www-legal-discuss mailing list archives

Site index · List index
Message view « Date » · « Thread »
Top « Date » · « Thread »
From "Roy T. Fielding" <field...@gbiv.com>
Subject Re: New versions of CC licenses
Date Sat, 07 Dec 2013 21:18:29 GMT
On Dec 7, 2013, at 9:25 AM, Richard Fontana wrote:
> This would then imply that the 4-clause BSD (with the advertising
> clause) should not be in Category A, since it is widely held (by most
> of those who claim to care about the issue) that the advertising
> clause is incompatible with the GPL. I have even heard of downstream
> commercial entities that have voiced concerns over the use of
> advertising clauses. But both Roy Fielding and JimJag have said that
> all versions of the BSD license, including those with the advertising
> clause, are supposed to be in Category A. I have no view on whether
> that is correct or not, just pointing out what seems like an
> inconsistency to me.

I think that is because you read the terms literally, whereas we
read them with experience of historical (and demonstrated) intent
and precedence.

In every case we have considered and discussed with the copyright
owners, their advertising clause has been satisfied by the NOTICE file.
That is, in fact, why we created the NOTICE file.  Apache httpd
was originally under the 4-clause BSD.

It is important to understand that the exact wording of the BSD
license can be interpreted with respect to the intent of the original
drafters of that license and the intent of the open source developers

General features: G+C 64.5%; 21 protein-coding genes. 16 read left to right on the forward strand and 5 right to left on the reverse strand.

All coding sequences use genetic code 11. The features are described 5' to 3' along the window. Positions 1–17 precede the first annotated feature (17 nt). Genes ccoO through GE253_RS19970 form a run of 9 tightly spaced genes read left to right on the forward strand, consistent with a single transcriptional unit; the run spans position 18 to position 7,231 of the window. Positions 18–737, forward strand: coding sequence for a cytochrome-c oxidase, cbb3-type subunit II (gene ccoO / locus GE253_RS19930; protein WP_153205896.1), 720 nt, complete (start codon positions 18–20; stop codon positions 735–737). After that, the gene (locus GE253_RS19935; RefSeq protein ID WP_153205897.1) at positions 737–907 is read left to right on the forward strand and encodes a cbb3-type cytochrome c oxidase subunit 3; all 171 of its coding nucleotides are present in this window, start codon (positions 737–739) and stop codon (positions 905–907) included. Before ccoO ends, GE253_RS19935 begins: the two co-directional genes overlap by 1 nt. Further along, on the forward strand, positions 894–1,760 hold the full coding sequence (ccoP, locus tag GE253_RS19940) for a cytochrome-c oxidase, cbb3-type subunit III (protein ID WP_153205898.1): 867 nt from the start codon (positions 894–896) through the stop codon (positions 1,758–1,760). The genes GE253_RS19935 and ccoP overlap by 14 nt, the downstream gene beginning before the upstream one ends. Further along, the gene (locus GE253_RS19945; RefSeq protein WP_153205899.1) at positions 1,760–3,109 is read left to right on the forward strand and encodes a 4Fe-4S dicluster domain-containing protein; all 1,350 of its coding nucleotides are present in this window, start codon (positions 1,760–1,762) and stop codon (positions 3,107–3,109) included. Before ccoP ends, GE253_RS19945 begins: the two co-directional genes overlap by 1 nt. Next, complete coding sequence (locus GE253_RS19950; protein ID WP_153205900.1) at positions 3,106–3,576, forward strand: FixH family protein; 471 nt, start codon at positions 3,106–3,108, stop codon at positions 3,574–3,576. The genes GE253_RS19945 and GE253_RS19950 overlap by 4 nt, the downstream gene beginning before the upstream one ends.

that chose it.  In all cases we have seen, that intent is to ensure
that their creative work is correctly attributed where such
attributions are customary.  The fact that the wording suggests a
much broader attribution is an accident of history.  That accident
is commonly understood by open source projects and admitted by UCB.

So, what we do is distribute such software under the Apache License
with the required advertising in NOTICE, based on what we know of
the BSD license intent.  If any such copyright owner chooses to
object to that redistribution, we will address their objections
at that time.  We do not expect anyone to do so.

Regardless, the Apache License explicitly allows sublicensing.
The BSD licenses implicitly permit it as well.  The CC-BY license
explicitly forbids sublicensing. I don't know why, but it is hard
to argue that it wasn't intentional.


To unsubscribe, e-mail: legal-discuss-unsubscribe@apache.org
For additional commands, e-mail: legal-discuss-help@apache.org

View raw message